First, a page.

On August 10, the BJP-led Manipur government faced a motion of no confidence in the state assembly, moved by the opposition Congress. At the time, the Manipur assembly had 53 members, of a total strength of 60. The BJP had 18 members and the support of 11 other MLAs—four each from the NPP (National People’s Party) and the NPF (National People’s Front), one each from the TMC (Trinamool Congress) and the LJP (Lok Janshakti Party), and one independent, giving it a majority. The Congress had 24 members.
On the day of the vote on the no confidence motion, six Congress members resigned and two abstained from voting, giving the BJP a win. Consequently, byelections were held on November 7 for five of the seats vacated by Congress MLAs (the election commission is yet to give its nod for a bypoll in the sixth seat). Of the five, the BJP won four, while the fifth seat went to former BJP supporter Y. Antash Khan, contesting as an independent candidate. He defeated Abdul Nasir, another independent who was a former Congress MLA and is now being officially backed by the BJP. The saffron party won the Singhat seat unopposed, as the Congress failed to field a candidate there and others withdrew their nominations. With these developments, the Congress tally in the state came down to 18.
However, the final Congress tally in the state is actually 17—another MLA, Rajkumar Imo Singh, the scion of an erstwhile royal family—has been suspended by the party. Imo Singh has been at the centre of this humiliating debacle for the Congress. The 42-year-old two-time MLA is the son of Rajkumar Jaichandra Singh, former chief minister of Manipur, who also served in the Cabinet of former prime minister Rajiv Gandhi and was known for his proximity to Indira Gandhi. Imo Singh’s grandfather Rajkumar Birchandra Singh was the first president of the Manipur state unit of the Indian National Congress. Despite such a long association with the Congress, Imo Singh was expelled because of anti-party activities. In the Rajya Sabha election, held in June, he had voted in favour of the BJP candidate. His critics claim that he did so because he wanted to save the prestige of his father-in-law, N. Biren Singh, chief minister of Manipur. (Interestingly Biren Singh was also a Congress minister in the cabinet of former chief minister Okram Ibobi Singh. Later, he fell out with Ibobi Singh and joined the BJP, less than a year before the state went to the polls for the assembly election.)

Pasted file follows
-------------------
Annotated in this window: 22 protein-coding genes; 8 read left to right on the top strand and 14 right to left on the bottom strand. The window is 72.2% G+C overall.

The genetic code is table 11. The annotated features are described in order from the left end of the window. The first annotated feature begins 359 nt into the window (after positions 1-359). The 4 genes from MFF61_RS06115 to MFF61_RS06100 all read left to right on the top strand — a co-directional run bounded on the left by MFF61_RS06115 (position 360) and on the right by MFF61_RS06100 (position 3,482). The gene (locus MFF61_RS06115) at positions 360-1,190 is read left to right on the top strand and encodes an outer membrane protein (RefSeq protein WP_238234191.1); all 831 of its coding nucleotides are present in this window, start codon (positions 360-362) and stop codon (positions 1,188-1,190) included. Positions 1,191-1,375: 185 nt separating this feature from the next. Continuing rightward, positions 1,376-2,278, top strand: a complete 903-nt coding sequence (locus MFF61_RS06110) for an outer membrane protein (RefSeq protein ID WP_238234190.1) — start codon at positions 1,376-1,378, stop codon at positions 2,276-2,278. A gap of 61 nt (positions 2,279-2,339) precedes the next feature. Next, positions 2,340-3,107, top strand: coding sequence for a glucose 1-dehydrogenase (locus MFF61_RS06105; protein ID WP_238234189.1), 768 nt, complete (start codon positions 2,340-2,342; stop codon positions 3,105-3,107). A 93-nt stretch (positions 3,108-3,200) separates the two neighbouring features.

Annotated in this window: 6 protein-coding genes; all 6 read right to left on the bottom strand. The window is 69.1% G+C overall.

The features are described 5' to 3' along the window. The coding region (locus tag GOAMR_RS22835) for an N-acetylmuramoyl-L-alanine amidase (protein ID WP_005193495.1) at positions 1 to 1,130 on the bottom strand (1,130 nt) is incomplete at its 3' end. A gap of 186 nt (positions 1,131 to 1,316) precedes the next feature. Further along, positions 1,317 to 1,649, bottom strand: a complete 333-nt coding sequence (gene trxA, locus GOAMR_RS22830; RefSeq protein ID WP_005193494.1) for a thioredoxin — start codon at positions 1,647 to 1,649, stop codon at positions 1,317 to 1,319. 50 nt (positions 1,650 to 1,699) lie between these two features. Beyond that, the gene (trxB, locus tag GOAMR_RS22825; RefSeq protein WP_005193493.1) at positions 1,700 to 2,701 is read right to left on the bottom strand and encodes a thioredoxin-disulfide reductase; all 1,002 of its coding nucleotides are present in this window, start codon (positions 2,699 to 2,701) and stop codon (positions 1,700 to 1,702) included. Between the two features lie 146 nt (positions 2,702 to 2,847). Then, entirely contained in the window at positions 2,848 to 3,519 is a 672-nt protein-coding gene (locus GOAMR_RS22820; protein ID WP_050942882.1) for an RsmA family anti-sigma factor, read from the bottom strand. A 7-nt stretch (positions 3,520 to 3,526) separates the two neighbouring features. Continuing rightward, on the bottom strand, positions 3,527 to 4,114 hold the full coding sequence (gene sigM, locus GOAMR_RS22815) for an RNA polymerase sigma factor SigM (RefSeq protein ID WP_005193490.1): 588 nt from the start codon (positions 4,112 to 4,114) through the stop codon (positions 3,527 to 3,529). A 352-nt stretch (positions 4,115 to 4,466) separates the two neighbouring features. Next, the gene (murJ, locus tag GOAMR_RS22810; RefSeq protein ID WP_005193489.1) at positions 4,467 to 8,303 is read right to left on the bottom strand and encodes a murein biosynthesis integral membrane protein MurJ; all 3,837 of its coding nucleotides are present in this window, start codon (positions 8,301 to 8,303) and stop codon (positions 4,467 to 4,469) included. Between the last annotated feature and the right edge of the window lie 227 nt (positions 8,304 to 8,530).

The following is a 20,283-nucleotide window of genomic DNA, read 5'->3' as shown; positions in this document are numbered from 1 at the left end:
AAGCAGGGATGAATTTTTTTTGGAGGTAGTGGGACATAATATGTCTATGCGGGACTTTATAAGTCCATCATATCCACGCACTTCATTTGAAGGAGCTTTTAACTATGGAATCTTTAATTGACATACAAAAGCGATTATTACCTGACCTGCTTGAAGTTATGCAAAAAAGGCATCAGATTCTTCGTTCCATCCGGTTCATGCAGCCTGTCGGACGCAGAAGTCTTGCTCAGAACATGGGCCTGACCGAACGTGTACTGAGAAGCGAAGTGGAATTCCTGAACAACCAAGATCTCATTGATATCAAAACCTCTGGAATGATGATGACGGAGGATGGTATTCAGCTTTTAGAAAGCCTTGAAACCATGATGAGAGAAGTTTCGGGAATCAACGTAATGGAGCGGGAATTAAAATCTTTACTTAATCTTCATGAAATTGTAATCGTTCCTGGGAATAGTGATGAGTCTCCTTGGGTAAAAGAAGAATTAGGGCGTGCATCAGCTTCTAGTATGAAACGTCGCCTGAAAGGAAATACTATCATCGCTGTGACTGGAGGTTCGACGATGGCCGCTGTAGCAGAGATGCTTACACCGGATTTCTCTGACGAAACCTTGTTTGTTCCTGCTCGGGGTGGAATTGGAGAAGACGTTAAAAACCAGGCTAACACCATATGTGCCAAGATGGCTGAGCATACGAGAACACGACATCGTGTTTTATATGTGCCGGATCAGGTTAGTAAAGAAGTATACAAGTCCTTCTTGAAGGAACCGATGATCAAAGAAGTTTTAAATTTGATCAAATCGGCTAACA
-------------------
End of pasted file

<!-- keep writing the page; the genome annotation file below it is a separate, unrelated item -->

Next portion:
Despite his father-in-law becoming the state’s chief minister, Imo Singh remained a loyal soldier of the Congress. However, he started getting increasingly sidelined by Ibobi Singh within the Congress. Imo sought the intervention of the Gandhi family, but to no avail—he had demanded the removal of Ibobi Singh as leader of the Congress in the state assembly. “There is a disconnect between the younger generation of Congress leaders and the seniors,” says Imo Singh. “The Congress is in serious trouble [in the state] as it is being run like a personal fiefdom. Ibobi Singh behaves as if he is the franchise holder of the party in Manipur and he can take in or kick out anybody at will. His diktats are followed by a few of his close associates, whom he has put in key positions.”
Imo’s support for the BJP candidate in the Rajya Sabha poll was the first sign of an official rebellion against the party. He also persuaded another Congress MLA, Okram Henry, to do the same. (Incidentally, Henry is the nephew of Ibobi Singh.) For these anti-party activities, the Congress suspended Imo Singh, though he had voted against the BJP government in another no confidence motion that took place after the Rajya Sabha polls.
Now it was Imo Singh’s turn to hit back. The six Congressmen who resigned and joined the BJP are his loyalists. The victory of the BJP candidates in the bypoll was, therefore, a matter of prestige and political credibility for him, and he says he feels vindicated with the results. “The comfortable victory margin of BJP candidate P. Brojen Singh in Wangjing Tentha, which is in Thoubal, the home district of Ibobi Singh reflects not only Ibobi Singh’s weakening grip on state politics but also waning of the grand old party’s influence in the state,” he told India Today. “The former CM is singularly responsible for the humiliation the Congress is facing in Manipur.” What also exposes the disarray in the Congress is the fact that it could not even field a candidate in one of the five constituencies—Singhat. In Lilong, where an independent candidate defeated the BJP-supported independent candidate, the Congress was nowhere in the contest, winning three-digit figures.
This episode is another rehash of what the Congress has experienced in multiple states—intense infighting among party members and a failure of the high command to nip such feuds in the bud, leading to costly defections and embarrassing debacles. Imo Singh repeated what Jyotiraditya Scindia, another Gandhi family loyalist, did in Madhya Pradesh, and he is not done yet. He himself remains an independent MLA and claims that he still has some friends in Congress ready to switch. “There is just one year for the term of the current assembly to come to an end. More changes will happen before the elections,” he says.
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